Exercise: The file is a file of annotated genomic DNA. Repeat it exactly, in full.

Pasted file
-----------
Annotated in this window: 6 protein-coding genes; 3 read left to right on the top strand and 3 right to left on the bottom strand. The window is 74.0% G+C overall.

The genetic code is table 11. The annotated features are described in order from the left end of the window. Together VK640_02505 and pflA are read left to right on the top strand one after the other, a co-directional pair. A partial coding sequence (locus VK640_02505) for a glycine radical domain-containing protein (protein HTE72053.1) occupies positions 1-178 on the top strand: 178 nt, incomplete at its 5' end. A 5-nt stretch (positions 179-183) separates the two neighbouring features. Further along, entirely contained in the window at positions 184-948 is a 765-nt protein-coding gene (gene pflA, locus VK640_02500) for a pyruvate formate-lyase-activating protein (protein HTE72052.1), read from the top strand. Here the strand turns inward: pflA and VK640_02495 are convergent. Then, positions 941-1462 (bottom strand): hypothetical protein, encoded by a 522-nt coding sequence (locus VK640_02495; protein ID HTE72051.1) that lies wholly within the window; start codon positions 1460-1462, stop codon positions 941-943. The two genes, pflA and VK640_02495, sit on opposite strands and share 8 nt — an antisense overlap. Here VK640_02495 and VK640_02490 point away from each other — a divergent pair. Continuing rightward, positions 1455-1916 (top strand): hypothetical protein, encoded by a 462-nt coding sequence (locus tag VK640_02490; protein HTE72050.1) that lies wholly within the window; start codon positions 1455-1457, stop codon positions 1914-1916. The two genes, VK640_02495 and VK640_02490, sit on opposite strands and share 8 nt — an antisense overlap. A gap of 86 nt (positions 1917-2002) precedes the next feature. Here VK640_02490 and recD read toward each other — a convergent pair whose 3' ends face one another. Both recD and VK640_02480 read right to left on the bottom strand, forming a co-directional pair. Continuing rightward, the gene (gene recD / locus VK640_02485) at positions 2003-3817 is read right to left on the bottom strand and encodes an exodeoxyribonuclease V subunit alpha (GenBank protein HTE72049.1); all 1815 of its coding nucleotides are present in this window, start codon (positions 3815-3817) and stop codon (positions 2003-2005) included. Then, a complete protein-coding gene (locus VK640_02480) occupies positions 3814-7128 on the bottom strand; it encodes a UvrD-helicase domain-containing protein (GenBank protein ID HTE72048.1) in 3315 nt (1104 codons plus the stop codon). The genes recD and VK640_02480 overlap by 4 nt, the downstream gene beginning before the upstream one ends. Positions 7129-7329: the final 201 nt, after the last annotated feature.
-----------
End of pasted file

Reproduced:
Annotated in this window: 6 protein-coding genes; 3 read left to right on the top strand and 3 right to left on the bottom strand. The window is 74.0% G+C overall.

The genetic code is table 11. The annotated features are described in order from the left end of the window. Together VK640_02505 and pflA are read left to right on the top strand one after the other, a co-directional pair. A partial coding sequence (locus VK640_02505) for a glycine radical domain-containing protein (protein HTE72053.1) occupies positions 1-178 on the top strand: 178 nt, incomplete at its 5' end. A 5-nt stretch (positions 179-183) separates the two neighbouring features. Further along, entirely contained in the window at positions 184-948 is a 765-nt protein-coding gene (gene pflA, locus VK640_02500) for a pyruvate formate-lyase-activating protein (protein HTE72052.1), read from the top strand. Here the strand turns inward: pflA and VK640_02495 are convergent. Then, positions 941-1462 (bottom strand): hypothetical protein, encoded by a 522-nt coding sequence (locus VK640_02495; protein ID HTE72051.1) that lies wholly within the window; start codon positions 1460-1462, stop codon positions 941-943. The two genes, pflA and VK640_02495, sit on opposite strands and share 8 nt — an antisense overlap. Here VK640_02495 and VK640_02490 point away from each other — a divergent pair. Continuing rightward, positions 1455-1916 (top strand): hypothetical protein, encoded by a 462-nt coding sequence (locus tag VK640_02490; protein HTE72050.1) that lies wholly within the window; start codon positions 1455-1457, stop codon positions 1914-1916. The two genes, VK640_02495 and VK640_02490, sit on opposite strands and share 8 nt — an antisense overlap. A gap of 86 nt (positions 1917-2002) precedes the next feature. Here VK640_02490 and recD read toward each other — a convergent pair whose 3' ends face one another. Both recD and VK640_02480 read right to left on the bottom strand, forming a co-directional pair. Continuing rightward, the gene (gene recD / locus VK640_02485) at positions 2003-3817 is read right to left on the bottom strand and encodes an exodeoxyribonuclease V subunit alpha (GenBank protein HTE72049.1); all 1815 of its coding nucleotides are present in this window, start codon (positions 3815-3817) and stop codon (positions 2003-2005) included. Then, a complete protein-coding gene (locus VK640_02480) occupies positions 3814-7128 on the bottom strand; it encodes a UvrD-helicase domain-containing protein (GenBank protein ID HTE72048.1) in 3315 nt (1104 codons plus the stop codon). The genes recD and VK640_02480 overlap by 4 nt, the downstream gene beginning before the upstream one ends. Positions 7129-7329: the final 201 nt, after the last annotated feature.